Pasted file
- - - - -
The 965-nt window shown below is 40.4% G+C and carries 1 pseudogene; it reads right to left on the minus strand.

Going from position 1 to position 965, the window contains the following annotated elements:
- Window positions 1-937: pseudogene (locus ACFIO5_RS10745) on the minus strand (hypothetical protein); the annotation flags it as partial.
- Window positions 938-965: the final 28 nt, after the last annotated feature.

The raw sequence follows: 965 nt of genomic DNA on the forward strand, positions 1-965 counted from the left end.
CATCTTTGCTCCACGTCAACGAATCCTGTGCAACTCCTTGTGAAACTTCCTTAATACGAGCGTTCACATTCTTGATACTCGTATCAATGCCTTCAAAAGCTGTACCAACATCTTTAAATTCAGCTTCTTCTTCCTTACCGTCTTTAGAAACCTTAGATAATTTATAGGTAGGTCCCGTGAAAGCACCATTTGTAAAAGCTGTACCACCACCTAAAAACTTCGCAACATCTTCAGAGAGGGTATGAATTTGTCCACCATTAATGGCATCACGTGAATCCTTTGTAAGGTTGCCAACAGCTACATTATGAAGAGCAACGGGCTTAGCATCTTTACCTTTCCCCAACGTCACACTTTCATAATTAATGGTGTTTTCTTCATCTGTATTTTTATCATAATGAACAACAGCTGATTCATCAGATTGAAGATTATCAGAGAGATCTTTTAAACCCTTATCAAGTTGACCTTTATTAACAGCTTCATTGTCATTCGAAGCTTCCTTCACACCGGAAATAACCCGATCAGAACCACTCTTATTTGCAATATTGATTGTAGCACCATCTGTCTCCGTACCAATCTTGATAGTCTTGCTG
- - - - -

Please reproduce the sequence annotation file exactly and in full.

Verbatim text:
The 965-nt window shown below is 40.4% G+C and carries 1 pseudogene; it reads right to left on the minus strand.

Going from position 1 to position 965, the window contains the following annotated elements:
- Window positions 1-937: pseudogene (locus ACFIO5_RS10745) on the minus strand (hypothetical protein); the annotation flags it as partial.
- Window positions 938-965: the final 28 nt, after the last annotated feature.

The raw sequence follows: 965 nt of genomic DNA on the forward strand, positions 1-965 counted from the left end.
CATCTTTGCTCCACGTCAACGAATCCTGTGCAACTCCTTGTGAAACTTCCTTAATACGAGCGTTCACATTCTTGATACTCGTATCAATGCCTTCAAAAGCTGTACCAACATCTTTAAATTCAGCTTCTTCTTCCTTACCGTCTTTAGAAACCTTAGATAATTTATAGGTAGGTCCCGTGAAAGCACCATTTGTAAAAGCTGTACCACCACCTAAAAACTTCGCAACATCTTCAGAGAGGGTATGAATTTGTCCACCATTAATGGCATCACGTGAATCCTTTGTAAGGTTGCCAACAGCTACATTATGAAGAGCAACGGGCTTAGCATCTTTACCTTTCCCCAACGTCACACTTTCATAATTAATGGTGTTTTCTTCATCTGTATTTTTATCATAATGAACAACAGCTGATTCATCAGATTGAAGATTATCAGAGAGATCTTTTAAACCCTTATCAAGTTGACCTTTATTAACAGCTTCATTGTCATTCGAAGCTTCCTTCACACCGGAAATAACCCGATCAGAACCACTCTTATTTGCAATATTGATTGTAGCACCATCTGTCTCCGTACCAATCTTGATAGTCTTGCTG